The Annulment of Partition of Bengal (1905-1911)
Bengal, which at the time had an area of 1,89,000 square miles and a population of 80 million, was India's largest province. It included Bengal, Behar, and Orissa and was governed centrally by one lieutenant governor. Following Lord Curzon's appointment as Governor General of India, the following issues sparked discussion regarding the Partition.
- With an area of 1,890,000 square miles and a population of 80 million, the province was too big to be handled by a single lieutenant governor.
- Due to the province's size, he was unable to make a tour of it during his first term.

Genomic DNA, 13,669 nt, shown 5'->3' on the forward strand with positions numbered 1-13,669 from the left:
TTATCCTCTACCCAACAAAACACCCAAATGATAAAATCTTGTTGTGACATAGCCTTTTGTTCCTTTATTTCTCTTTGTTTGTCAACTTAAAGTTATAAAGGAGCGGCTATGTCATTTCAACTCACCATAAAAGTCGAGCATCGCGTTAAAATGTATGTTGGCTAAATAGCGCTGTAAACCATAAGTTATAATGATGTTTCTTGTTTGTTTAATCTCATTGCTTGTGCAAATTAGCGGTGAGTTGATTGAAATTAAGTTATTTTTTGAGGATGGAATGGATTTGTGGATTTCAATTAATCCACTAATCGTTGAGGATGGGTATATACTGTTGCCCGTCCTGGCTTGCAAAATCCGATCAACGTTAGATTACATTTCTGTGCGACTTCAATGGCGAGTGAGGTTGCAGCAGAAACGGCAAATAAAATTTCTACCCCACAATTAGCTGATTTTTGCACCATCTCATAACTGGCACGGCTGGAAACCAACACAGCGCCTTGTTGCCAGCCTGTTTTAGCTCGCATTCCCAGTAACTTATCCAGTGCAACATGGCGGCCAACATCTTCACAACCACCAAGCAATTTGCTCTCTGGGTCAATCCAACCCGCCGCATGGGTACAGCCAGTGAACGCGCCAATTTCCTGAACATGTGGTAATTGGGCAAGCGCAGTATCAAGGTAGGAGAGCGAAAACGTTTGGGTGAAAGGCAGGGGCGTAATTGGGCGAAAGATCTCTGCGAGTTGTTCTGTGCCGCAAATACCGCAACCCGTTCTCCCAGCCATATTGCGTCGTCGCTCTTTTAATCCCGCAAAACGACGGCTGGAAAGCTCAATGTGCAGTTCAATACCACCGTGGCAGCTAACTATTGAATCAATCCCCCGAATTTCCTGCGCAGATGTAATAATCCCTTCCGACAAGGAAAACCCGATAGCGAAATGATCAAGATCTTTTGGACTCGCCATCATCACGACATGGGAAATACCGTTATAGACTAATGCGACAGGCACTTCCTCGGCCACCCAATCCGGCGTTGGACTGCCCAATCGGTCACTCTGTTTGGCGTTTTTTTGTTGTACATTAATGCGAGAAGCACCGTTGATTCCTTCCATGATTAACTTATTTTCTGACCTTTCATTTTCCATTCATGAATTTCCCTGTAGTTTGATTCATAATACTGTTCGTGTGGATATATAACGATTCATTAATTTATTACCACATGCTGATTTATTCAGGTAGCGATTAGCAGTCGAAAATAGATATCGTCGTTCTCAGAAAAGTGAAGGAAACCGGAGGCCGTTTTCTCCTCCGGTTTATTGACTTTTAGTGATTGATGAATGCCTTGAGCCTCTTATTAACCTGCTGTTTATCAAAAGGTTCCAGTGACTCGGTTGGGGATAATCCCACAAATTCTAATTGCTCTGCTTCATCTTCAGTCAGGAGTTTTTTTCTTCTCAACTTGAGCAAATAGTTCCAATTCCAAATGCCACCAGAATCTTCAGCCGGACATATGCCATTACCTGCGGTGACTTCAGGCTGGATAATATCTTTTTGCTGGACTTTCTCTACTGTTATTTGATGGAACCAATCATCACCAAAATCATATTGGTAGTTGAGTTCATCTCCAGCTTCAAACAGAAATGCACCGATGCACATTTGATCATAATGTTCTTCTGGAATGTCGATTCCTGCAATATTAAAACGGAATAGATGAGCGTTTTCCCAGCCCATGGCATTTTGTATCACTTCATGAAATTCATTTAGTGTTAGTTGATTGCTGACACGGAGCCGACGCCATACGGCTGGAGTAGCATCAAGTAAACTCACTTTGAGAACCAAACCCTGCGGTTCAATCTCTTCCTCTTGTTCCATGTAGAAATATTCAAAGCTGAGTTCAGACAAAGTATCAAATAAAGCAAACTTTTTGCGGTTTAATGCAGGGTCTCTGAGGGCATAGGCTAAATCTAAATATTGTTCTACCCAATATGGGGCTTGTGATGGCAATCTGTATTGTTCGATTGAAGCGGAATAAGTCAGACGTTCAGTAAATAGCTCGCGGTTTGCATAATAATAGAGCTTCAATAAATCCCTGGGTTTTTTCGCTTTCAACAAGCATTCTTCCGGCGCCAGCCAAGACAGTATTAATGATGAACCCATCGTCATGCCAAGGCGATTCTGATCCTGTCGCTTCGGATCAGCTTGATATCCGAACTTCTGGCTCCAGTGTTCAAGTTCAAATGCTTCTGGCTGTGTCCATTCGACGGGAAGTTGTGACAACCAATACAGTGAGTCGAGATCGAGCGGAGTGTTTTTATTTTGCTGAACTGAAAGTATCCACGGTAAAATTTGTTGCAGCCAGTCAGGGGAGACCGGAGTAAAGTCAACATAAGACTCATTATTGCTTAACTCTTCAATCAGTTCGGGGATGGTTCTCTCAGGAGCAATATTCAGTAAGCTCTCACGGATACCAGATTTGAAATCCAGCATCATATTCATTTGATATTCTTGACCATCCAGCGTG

- Because of the rivers and forests, there were few opportunities for communication in the provinces.
- The provinces also had the worst conditions for law and order because of limited police and ineffective management.
- As a result, many people felt that the province needed to be divided.
The residents of West Bengal and East Bengal had different languages and civilizations.
Who Annulled the Partition of Bengal in 1911?
In 1911, Lard Hardinge annulled the division of Bengal. It was carried out in response to the Swadeshi movement's protests against the policy. During Lord Curzon's rule, the division of Bengal was the most important development.